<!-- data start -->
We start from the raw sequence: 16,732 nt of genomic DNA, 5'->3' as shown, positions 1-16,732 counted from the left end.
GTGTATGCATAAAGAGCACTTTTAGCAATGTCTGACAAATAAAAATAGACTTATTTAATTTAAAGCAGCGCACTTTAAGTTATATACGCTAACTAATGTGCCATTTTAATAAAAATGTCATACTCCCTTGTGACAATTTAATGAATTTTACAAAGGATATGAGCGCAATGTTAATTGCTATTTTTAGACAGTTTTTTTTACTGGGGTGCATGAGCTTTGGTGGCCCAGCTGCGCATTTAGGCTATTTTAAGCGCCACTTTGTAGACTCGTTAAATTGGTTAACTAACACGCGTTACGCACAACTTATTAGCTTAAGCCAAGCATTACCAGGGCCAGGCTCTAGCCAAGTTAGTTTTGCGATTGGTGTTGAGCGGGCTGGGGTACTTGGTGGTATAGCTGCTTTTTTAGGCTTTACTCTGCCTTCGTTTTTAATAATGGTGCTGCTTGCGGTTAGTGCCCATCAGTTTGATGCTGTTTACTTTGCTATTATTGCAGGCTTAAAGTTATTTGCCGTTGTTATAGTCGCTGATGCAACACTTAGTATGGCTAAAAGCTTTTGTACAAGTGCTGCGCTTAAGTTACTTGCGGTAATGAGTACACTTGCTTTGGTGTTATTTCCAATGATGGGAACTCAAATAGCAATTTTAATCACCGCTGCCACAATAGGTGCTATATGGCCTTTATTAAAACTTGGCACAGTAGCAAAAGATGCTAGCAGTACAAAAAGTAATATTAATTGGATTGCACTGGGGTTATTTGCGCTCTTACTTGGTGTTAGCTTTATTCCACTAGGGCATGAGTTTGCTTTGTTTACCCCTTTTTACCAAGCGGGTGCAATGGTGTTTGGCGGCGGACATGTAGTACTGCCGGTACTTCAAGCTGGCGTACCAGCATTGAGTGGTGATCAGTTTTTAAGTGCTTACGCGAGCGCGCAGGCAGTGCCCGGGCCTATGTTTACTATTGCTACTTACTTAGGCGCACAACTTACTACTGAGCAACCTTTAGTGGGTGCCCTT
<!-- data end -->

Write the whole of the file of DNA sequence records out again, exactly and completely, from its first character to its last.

We start from the raw sequence: 16,732 nt of genomic DNA, 5'->3' as shown, positions 1-16,732 counted from the left end.
GTGTATGCATAAAGAGCACTTTTAGCAATGTCTGACAAATAAAAATAGACTTATTTAATTTAAAGCAGCGCACTTTAAGTTATATACGCTAACTAATGTGCCATTTTAATAAAAATGTCATACTCCCTTGTGACAATTTAATGAATTTTACAAAGGATATGAGCGCAATGTTAATTGCTATTTTTAGACAGTTTTTTTTACTGGGGTGCATGAGCTTTGGTGGCCCAGCTGCGCATTTAGGCTATTTTAAGCGCCACTTTGTAGACTCGTTAAATTGGTTAACTAACACGCGTTACGCACAACTTATTAGCTTAAGCCAAGCATTACCAGGGCCAGGCTCTAGCCAAGTTAGTTTTGCGATTGGTGTTGAGCGGGCTGGGGTACTTGGTGGTATAGCTGCTTTTTTAGGCTTTACTCTGCCTTCGTTTTTAATAATGGTGCTGCTTGCGGTTAGTGCCCATCAGTTTGATGCTGTTTACTTTGCTATTATTGCAGGCTTAAAGTTATTTGCCGTTGTTATAGTCGCTGATGCAACACTTAGTATGGCTAAAAGCTTTTGTACAAGTGCTGCGCTTAAGTTACTTGCGGTAATGAGTACACTTGCTTTGGTGTTATTTCCAATGATGGGAACTCAAATAGCAATTTTAATCACCGCTGCCACAATAGGTGCTATATGGCCTTTATTAAAACTTGGCACAGTAGCAAAAGATGCTAGCAGTACAAAAAGTAATATTAATTGGATTGCACTGGGGTTATTTGCGCTCTTACTTGGTGTTAGCTTTATTCCACTAGGGCATGAGTTTGCTTTGTTTACCCCTTTTTACCAAGCGGGTGCAATGGTGTTTGGCGGCGGACATGTAGTACTGCCGGTACTTCAAGCTGGCGTACCAGCATTGAGTGGTGATCAGTTTTTAAGTGCTTACGCGAGCGCGCAGGCAGTGCCCGGGCCTATGTTTACTATTGCTACTTACTTAGGCGCACAACTTACTACTGAGCAACCTTTAGTGGGTGCCCTT